Even if it isn’t exactly the start of your religious year, I’m sure–one way or another–the secularised Gregorian calendar has remained (or become?) an important part of our lives, if only just for bills or taxes. So, Happy New Year, folks! I hope you had a wonderful and auspicious Kalends of January!
In other news, as if the winter holidays weren’t busy enough (as they always are), I took the liminality of the season as a good time to bid farewell to the country of my birth and its spirits. Yes, I’m taking a giant leap to go on a journey that’s going to change my life as I know it. I’m not exactly sure when, but I’m hoping to make it happen within this year. In the words of Dionysos through the Oracle of Eugene:
“It is time to go. Make offerings to the spirit of this place so they will let you go peaceably.
“Light lanterns and release a dozen paper swans into the water and make a feast.”
“Invite all the spirits and the ancestors. Say your goodbyes, speak your intentions to them.”
“They will understand and bless you with the luck and success you will need in the year to come.”
And that I did.
On the last full moon of 2013, my friend (the Indophile) and I started with a thanksgiving party for our landwights in the name of Hermês and Dionysos. I can’t remember the first time we started acknowledging their presence, but it’s only been a most magical relationship through the years.
The next day, we said our goodbyes to our beloved town patron at her shrine. She is a beautiful holdover from my Catholic upbringing, and whether she’s the same Mary as other Marian incarnations around the world or an ancient tutelary diwatà of my hometown, she will always have a place in my heart. [Photo credits: warrenski manuel, EddieMarRico, AspireCavite]
On Christmas Eve, at the stroke of midnight, the family gathered and said prayers of thanksgiving over Noche Buena. Portions of our midnight meal were then offered to the Ancestors, but to our foremothers in particular. After all, according to old custom, this was the Night of Mothers.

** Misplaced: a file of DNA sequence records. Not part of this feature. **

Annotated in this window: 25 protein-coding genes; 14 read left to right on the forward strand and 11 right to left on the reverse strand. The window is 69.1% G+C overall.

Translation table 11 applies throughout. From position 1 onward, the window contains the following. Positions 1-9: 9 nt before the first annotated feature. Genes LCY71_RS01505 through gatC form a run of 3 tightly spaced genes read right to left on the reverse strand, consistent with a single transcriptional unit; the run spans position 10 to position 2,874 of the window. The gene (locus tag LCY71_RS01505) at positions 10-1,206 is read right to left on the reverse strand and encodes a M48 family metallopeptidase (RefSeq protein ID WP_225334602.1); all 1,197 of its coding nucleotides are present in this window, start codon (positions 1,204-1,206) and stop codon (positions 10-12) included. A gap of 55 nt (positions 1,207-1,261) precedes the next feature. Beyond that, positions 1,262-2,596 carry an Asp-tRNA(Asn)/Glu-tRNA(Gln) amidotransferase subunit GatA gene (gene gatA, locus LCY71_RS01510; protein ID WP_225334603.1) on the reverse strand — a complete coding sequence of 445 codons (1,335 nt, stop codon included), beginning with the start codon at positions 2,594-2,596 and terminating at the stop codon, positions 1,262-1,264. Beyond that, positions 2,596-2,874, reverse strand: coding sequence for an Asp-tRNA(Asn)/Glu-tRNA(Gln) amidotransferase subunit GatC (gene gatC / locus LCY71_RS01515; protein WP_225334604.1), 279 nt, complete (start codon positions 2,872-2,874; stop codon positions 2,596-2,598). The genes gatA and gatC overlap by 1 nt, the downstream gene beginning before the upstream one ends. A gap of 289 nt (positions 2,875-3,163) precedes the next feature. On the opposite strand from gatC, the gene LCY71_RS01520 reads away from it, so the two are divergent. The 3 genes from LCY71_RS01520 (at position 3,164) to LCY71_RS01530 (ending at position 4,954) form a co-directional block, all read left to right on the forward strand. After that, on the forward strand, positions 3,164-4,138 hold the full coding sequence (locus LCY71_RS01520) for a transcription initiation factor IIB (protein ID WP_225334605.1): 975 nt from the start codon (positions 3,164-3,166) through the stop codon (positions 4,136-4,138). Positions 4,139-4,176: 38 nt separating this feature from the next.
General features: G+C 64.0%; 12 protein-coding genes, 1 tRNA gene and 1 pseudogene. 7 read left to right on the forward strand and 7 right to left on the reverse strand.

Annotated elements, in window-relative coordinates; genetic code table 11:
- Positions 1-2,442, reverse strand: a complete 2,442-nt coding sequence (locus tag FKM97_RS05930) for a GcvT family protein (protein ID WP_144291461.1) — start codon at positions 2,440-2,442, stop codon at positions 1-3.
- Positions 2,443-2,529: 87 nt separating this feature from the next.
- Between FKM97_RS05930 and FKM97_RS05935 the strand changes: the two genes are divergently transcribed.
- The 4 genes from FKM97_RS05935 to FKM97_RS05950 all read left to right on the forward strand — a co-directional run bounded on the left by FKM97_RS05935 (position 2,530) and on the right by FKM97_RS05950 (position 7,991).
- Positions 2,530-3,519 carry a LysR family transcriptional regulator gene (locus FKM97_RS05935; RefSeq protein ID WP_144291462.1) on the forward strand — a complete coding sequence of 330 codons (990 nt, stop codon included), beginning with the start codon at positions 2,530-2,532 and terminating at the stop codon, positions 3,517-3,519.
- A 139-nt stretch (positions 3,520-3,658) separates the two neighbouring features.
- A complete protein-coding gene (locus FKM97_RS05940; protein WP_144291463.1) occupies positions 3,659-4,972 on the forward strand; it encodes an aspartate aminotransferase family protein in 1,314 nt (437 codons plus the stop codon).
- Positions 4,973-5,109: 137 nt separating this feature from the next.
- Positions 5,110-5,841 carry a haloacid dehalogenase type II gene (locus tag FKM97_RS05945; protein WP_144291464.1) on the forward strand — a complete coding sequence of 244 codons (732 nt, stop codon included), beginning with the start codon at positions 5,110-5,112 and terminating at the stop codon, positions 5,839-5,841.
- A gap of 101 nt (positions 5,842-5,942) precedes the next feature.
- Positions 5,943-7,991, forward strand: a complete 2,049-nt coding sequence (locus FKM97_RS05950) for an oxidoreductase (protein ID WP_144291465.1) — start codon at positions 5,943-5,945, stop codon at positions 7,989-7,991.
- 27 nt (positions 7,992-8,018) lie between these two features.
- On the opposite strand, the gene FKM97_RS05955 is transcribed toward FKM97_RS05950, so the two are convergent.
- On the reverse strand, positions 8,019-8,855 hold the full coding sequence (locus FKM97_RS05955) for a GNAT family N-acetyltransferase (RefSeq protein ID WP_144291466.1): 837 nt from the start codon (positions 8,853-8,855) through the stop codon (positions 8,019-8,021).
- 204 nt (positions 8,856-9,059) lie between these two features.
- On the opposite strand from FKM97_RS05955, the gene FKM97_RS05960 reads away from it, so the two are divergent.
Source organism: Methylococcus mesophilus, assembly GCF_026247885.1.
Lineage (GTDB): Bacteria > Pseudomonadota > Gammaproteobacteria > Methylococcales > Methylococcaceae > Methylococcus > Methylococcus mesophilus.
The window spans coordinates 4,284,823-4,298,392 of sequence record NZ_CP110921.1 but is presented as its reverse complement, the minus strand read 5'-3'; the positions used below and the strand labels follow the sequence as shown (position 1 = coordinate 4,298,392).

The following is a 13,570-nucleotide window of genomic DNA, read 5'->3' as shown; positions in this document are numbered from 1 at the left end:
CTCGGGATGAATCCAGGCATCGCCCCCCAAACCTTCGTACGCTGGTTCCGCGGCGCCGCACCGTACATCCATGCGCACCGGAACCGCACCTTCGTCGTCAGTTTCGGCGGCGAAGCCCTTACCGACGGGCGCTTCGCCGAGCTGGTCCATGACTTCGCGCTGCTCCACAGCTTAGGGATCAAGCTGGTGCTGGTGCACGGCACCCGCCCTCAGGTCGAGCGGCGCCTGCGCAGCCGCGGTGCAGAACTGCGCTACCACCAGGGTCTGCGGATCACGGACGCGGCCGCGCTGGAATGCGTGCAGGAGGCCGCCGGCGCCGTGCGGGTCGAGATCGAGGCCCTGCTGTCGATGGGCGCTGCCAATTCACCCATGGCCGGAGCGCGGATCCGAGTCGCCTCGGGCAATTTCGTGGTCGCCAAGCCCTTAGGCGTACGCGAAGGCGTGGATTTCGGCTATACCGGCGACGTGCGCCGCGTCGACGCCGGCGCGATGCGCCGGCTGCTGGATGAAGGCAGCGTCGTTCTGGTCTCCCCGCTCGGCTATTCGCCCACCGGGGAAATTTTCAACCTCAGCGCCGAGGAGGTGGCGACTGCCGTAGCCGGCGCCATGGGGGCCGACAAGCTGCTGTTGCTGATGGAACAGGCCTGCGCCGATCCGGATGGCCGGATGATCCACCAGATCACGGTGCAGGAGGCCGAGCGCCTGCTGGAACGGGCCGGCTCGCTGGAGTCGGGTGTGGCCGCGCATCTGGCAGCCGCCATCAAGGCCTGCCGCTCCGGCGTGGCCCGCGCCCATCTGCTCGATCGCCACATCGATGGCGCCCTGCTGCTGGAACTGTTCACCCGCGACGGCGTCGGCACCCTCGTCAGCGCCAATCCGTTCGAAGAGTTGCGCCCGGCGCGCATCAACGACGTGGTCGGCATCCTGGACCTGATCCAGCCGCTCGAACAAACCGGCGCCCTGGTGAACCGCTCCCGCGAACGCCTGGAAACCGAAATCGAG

On Christmas Day, we gathered pine branches, and had a small party at the Indophile’s house, and feasted and toasted to our common deities. (It was a small feast, but we sung hymns and praises for a full hour, I think!)
Just before New Year’s Eve, we paid our last visit for the year to the neighbouring Hindu temple. Everyone was so beautiful, as usual!
And then, on New Year’s Day, the All-Gods were honoured. Ianus was given his new wreath and offering-bundles for 2014, hung on the front door, and candles burnt for the Sun King at his seasonal space at the house shrine.
On January 2nd, the Agathos Daimôn “finger-painting” on our kitchen wall was re-painted, and a new garland crowned our lararium.
On January 3rd, had sweets and a toast for the Professor‘s 121st birthday, because men like him get to live for ever. (Also, because he’s an amazing myth-maker, a fellow linguist, and my idol.)
Hêlios-Solis Invictus here on the Eleventh Night.
Finally, on the Twelfth Night, we headed to the beach.
A feast was prepared by the shore, and the swans were made ready.
Each paper swan was crafted on each of the Twelve Days. Now, they’ve finally come together for their team swim.
Some of the food came to us as timely gifts from the holidays: the Spanish wine and Tunisian dates, in particular. Thank goodness for gracious friends and family!
I couldn’t find any lanterns in the market, so we made one (well, two) from paper cups and candles. Still quite lucky!
Whispering prayers of good fortune before letting the swans go.
A most epiphanic feeling (on Epiphany, no less) to stand there, where earth, sky, and sea meet. The world is just amazing.
Saying goodbye has a bittersweet feeling, but there’s also that promise of adventure, a new life or a chance to come back better and happier.
I’m thankful for 2013, I really am, even if it was a little rough on me at first. Things are clearer now, and I know I’ll be thanking my people, my gods, and my spirit-friends again for this year in 2015. May all be well, may all be fortunate.